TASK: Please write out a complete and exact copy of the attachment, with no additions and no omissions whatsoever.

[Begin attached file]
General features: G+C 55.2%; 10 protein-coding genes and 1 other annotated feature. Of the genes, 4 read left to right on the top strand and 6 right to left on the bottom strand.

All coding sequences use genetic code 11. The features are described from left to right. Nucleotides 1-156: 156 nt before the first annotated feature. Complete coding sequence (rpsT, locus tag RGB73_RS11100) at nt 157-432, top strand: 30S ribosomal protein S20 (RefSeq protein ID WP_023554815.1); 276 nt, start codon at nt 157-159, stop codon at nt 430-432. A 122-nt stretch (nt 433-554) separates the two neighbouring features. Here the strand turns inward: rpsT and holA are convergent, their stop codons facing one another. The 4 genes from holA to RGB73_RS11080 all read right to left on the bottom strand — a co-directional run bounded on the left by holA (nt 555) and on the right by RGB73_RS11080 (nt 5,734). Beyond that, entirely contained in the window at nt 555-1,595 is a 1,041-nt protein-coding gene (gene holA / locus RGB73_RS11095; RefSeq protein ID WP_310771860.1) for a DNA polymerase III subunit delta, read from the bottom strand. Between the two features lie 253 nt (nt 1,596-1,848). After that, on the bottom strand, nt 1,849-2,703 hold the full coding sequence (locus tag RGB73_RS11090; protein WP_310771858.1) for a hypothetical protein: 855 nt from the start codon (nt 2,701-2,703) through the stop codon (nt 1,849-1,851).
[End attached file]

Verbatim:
General features: G+C 55.2%; 10 protein-coding genes and 1 other annotated feature. Of the genes, 4 read left to right on the top strand and 6 right to left on the bottom strand.

All coding sequences use genetic code 11. The features are described from left to right. Nucleotides 1-156: 156 nt before the first annotated feature. Complete coding sequence (rpsT, locus tag RGB73_RS11100) at nt 157-432, top strand: 30S ribosomal protein S20 (RefSeq protein ID WP_023554815.1); 276 nt, start codon at nt 157-159, stop codon at nt 430-432. A 122-nt stretch (nt 433-554) separates the two neighbouring features. Here the strand turns inward: rpsT and holA are convergent, their stop codons facing one another. The 4 genes from holA to RGB73_RS11080 all read right to left on the bottom strand — a co-directional run bounded on the left by holA (nt 555) and on the right by RGB73_RS11080 (nt 5,734). Beyond that, entirely contained in the window at nt 555-1,595 is a 1,041-nt protein-coding gene (gene holA / locus RGB73_RS11095; RefSeq protein ID WP_310771860.1) for a DNA polymerase III subunit delta, read from the bottom strand. Between the two features lie 253 nt (nt 1,596-1,848). After that, on the bottom strand, nt 1,849-2,703 hold the full coding sequence (locus tag RGB73_RS11090; protein WP_310771858.1) for a hypothetical protein: 855 nt from the start codon (nt 2,701-2,703) through the stop codon (nt 1,849-1,851).